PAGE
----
This show by the renowned L.A photographer features two bodies of works spread across Lehmann Maupin’s two locations. The gallery’s LES venue presents Opie’s series, “700 Nimes Road,” in which she documented the interior of actress Elizabeth Taylor’s Bel Air home over a six month period.
One of America’s leading photographers, Catherine Opie documents subcultures, communities and cities. For her first solo art show at both Lehmann Maupin art galleries in NYC, she presents new portraits and landscapes as well as a look inside Elizabeth Taylor’s home in Bel Air, Los Angeles. Speaking from her L.A. studio, Opie talks about her latest efforts and the allure of icons.
How did you wind up shooting Elizabeth Taylor’s house?
My accountant was also Elizabeth Taylor’s accountant, and for years he’d ask me if I wanted to do anything with her. I kept saying no, because I honestly didn’t know what I would do. But then I remembered that William Eggleston had made this amazing body of work at Graceland after Elvis passed. So I thought it would be more interesting to make a portrait of Elizabeth through her house because she was still alive at the time. I wanted to portray her through her objects and different moments in her home. The idea was proposed to her, and after reviewing my work, she granted permission for me to start.
You describe yourself as a butch dyke. What was it like documenting an icon of femininity?
It was tough. In shooting her jewelry, for example, I think people would have responded differently because they’d be so interested in its iconic nature. But I was able to look at the totality of it because my desire is very different from Elizabeth Taylor’s.
How much time did you spend at her house?
I spent about six months making the images. She passed away in the middle of it. For three months I was photographing while she was still around, and for the three months after she died, they continued to let me have full access to the house until it was fully dismantled. I didn’t want it to be a document of that dismantling so I spent nearly two years going through the images and thinking about how to put them together. Even though I never met Elizabeth I was really profoundly affected by her loss because of spending so much quiet time in the house with everyone that worked there.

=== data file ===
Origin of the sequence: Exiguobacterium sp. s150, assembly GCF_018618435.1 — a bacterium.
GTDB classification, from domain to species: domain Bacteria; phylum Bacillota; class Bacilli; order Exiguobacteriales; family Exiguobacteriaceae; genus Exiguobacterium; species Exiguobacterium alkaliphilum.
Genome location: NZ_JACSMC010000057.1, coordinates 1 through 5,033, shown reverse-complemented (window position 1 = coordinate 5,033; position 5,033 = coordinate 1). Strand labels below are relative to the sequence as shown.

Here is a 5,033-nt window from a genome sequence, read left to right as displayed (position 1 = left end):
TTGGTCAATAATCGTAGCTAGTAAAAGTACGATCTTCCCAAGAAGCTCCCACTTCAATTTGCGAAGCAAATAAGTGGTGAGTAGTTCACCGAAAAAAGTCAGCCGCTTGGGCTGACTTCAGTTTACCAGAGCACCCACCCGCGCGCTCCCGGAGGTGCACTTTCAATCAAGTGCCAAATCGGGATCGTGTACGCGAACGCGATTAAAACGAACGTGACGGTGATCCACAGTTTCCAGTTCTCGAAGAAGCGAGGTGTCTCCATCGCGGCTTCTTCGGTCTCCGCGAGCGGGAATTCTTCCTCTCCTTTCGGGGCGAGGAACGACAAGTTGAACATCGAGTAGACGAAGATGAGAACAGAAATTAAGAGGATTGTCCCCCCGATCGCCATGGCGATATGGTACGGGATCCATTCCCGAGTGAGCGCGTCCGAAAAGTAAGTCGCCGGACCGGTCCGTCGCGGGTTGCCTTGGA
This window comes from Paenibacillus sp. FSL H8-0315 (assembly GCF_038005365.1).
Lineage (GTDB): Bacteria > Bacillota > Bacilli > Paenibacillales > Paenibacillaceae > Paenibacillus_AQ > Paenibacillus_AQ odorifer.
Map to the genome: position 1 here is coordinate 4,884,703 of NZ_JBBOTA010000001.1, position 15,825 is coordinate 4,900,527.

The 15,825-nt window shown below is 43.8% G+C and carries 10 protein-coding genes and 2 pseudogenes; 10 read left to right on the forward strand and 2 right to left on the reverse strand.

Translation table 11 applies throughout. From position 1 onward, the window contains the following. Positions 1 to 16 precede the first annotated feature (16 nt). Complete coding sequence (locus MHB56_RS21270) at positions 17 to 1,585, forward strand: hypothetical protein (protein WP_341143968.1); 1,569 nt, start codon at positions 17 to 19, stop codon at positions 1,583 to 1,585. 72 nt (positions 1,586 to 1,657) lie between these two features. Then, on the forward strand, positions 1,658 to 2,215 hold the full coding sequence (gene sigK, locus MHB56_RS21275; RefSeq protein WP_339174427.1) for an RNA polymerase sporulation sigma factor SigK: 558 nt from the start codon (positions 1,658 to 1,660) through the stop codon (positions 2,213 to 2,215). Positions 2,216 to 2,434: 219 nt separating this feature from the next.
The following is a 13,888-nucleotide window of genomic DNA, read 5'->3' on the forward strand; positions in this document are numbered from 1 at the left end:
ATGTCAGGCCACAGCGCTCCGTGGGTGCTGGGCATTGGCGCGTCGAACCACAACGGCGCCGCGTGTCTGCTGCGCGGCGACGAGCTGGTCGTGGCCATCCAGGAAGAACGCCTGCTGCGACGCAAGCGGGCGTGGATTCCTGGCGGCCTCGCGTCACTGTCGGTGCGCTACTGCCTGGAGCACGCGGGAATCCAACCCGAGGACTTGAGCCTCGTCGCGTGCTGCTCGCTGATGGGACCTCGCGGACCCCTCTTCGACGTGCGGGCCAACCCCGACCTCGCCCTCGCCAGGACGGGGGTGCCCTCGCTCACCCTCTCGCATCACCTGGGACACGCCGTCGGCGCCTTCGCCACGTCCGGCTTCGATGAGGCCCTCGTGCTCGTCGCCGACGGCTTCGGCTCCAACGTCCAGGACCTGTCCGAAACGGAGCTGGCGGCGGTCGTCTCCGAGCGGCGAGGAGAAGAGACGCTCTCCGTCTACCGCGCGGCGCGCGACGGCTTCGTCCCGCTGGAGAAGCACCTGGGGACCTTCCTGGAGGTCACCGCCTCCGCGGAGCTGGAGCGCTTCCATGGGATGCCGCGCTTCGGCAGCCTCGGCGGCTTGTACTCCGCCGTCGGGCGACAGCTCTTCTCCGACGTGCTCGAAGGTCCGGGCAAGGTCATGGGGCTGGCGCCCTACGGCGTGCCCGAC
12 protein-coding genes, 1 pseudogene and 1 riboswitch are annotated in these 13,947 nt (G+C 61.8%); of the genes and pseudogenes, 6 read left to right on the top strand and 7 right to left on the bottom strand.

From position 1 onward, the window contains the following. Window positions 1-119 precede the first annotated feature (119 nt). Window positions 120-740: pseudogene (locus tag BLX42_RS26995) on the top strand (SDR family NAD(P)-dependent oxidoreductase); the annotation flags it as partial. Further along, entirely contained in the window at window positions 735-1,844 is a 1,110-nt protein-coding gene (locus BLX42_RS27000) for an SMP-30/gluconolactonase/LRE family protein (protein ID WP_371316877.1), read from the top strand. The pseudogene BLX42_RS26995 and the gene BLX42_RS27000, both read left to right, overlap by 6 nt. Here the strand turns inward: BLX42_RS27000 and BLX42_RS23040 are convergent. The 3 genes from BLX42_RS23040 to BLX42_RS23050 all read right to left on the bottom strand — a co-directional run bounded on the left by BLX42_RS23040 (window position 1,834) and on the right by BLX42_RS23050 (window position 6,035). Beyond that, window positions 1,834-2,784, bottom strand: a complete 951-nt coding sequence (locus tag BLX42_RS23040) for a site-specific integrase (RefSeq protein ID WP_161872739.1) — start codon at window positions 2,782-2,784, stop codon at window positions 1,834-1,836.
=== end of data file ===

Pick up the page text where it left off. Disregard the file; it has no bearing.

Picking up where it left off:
How do you think she would have responded to your pictures?
I hope that she would have liked them. I’ve gotten nothing but praise from her family and they’ve been so giving. I’m an ambassador the Elizabeth Taylor AIDS Foundation now. I’ve raised a lot of money for it as well from these photographs.
You’ve done a lot of portraiture. What’s your attraction to the genre, and how has your approach to it changed?
Before, it was about the politics of identity, but now it’s coming more from an internal space. I’m allowing the photographs to be allegorical. But these new photos are more from my imagination.
The new ones seem to be more Old Master–ish and iconic.
Well, I’ve always dealt with the iconic in my work. There’s a bit of Da Vinci and Rembrandt and that quality of lighting. I started using a black background, whereas before, I’d always used bright colors. But even though I’m lighting like the Old Masters, using the black background, for me, is about the image emerging out of the subconscious.
Is that true of the landscapes? They’re blurred like Gerhard Richter’s.
Richter was a huge influence on this work. The landscapes are national parks, but they’re asking you to stand in front of them and look closely because you don’t really recognize them as nature. I want people to slow down and ask, “What does nature mean to us anymore?”
How would you say this body of work overall differs from your previous photographs?
I’d say it’s slightly more poetic. It doesn’t really float in the realm of documentary, although there are people and places that you may recognize.
Catherine Opie is at Lehmann Maupin on the Lower East Side and in Chelsea Thursday, January 14–February 20.